Identifying successful startups amid the dozens of initial coin offerings taking place each week may be easier than it appears.
“The long-term winners are going to be the ones who have a mission that can only be accomplished by issuing a token,” billionaire venture capitalist Tim Draper said in an email. “The tokens that spread the widest or have the most loyal following will do the best, regardless of how much they raise.”
Even so, following the money can prove to be insightful. The 10 largest completed ICOs, including Tezos, Filecoin, Bancor, Status and TenX, have managed to grab about $1 billion of the more than $2 billion raised by sellers ranging from entrepreneurs to thieves, according to CoinSchedule data.
What most of the successful ones have in common is a focus on technologies needed to build blockchains, promising to revolutionize everything from supply chains to the world of finance with the digital ledgers.
“A lot of these are not johnny-come-lately,” Nolan Bauerle, director of research at CoinDesk, said in a phone interview. “It’s got to be a great idea, but a lot of these great ideas are from people who’ve been working on this for a while now.”
Work on Tezos, for example, started in 2014, the same year the first white paper on Filecoin came out. Many of the so-called whale ICOs also have renowned advisers or investors: Draper is backing Tezos and Bancor, which helps anyone easily issue tokens. Bernard Lietaer, one of the architects of the euro, works with Bancor.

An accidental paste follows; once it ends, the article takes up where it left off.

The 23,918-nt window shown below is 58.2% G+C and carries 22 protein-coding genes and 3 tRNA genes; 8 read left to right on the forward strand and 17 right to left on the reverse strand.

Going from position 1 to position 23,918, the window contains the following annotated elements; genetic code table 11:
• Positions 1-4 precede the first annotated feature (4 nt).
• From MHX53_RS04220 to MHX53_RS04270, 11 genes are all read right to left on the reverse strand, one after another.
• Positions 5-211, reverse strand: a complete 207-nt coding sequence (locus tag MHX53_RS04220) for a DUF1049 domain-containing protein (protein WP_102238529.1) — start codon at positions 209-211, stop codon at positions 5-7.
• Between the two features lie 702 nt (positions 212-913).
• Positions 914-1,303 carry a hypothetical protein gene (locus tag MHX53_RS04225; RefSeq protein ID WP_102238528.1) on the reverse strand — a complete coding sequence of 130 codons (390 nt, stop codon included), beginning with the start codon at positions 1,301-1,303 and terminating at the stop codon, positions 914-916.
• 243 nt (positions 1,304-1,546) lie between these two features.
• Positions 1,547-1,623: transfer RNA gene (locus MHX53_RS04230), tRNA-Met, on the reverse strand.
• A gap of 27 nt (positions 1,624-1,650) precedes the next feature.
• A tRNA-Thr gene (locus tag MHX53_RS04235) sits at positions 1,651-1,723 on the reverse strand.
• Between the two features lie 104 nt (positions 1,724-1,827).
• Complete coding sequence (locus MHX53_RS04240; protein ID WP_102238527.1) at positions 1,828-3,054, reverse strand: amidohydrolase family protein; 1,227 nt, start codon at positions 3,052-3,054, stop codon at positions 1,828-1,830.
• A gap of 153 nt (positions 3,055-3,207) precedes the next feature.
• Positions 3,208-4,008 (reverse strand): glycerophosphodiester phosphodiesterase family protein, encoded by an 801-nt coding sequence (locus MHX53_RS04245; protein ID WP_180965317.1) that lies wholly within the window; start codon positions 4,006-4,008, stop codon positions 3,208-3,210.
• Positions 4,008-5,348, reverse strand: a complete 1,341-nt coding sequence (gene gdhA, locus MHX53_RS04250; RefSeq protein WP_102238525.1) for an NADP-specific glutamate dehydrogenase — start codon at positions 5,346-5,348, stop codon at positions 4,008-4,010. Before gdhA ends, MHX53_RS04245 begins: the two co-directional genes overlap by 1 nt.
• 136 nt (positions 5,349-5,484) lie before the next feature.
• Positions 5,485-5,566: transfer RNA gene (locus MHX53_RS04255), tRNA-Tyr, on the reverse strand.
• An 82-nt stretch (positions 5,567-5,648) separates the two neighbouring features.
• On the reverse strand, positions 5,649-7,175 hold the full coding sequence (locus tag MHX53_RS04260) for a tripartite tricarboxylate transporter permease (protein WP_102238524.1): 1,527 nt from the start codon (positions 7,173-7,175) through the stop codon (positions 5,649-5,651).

The whale ICO club is becoming bigger even amid the frenzy that has brought increased regulatory scrutiny. Filecoin, whose fundraiser just ended, has netted $206 million, while EOS had raised $185 million in the first five days of its campaign, started in June. Kik Interactive expects to raise $125 million in September.
Thousands of investors have poured funds into the whales. Messaging and payments provider Status, for example, had 24,000 people invest in a sale that raised $90 million. Tezos, which has developed its own, secure blockchain infrastructure, sent its tokens into more than 30,000 wallets after the sale, which netted $232 million, the company said.
To do an initial coin offering, entrepreneurs typically post a white paper online, outlining their idea, and then offer supporters the opportunity to buy tokens — typically with a cryptocurrency like bitcoin — to finance the project. The tokens can trade on online exchanges, where some of the market values have swelled to beyond $1 billion.
The relative ease of doing an ICO has let to multiple scams, with many issuers simply copying the offering documents of a successful ICOs, such as Tezos. In August, the Securities and Exchange Commission warned investors to watch out for scams involving ICOs, a sentiment echoed by the Financial Industry Regulatory Authority. China banned the practice this week.
Not only scammers, but also hackers can wreak havoc on an ICO. Back in 2016, a project called the DAO raised hundreds of millions before falling prey to hackers. Some ICOs get canceled, or end up refunding investors their money.
That’s why investors might have jumped on Filecoin, which made its tokens only available to accredited investors — those with high income or net worth.
“The vast majority of companies doing ICOs will not be successful,” said Alex Tapscott, chief executive of NextBlock Global Ltd., which helps startups it invests in with ICOs. “There will be a reckoning at some point.”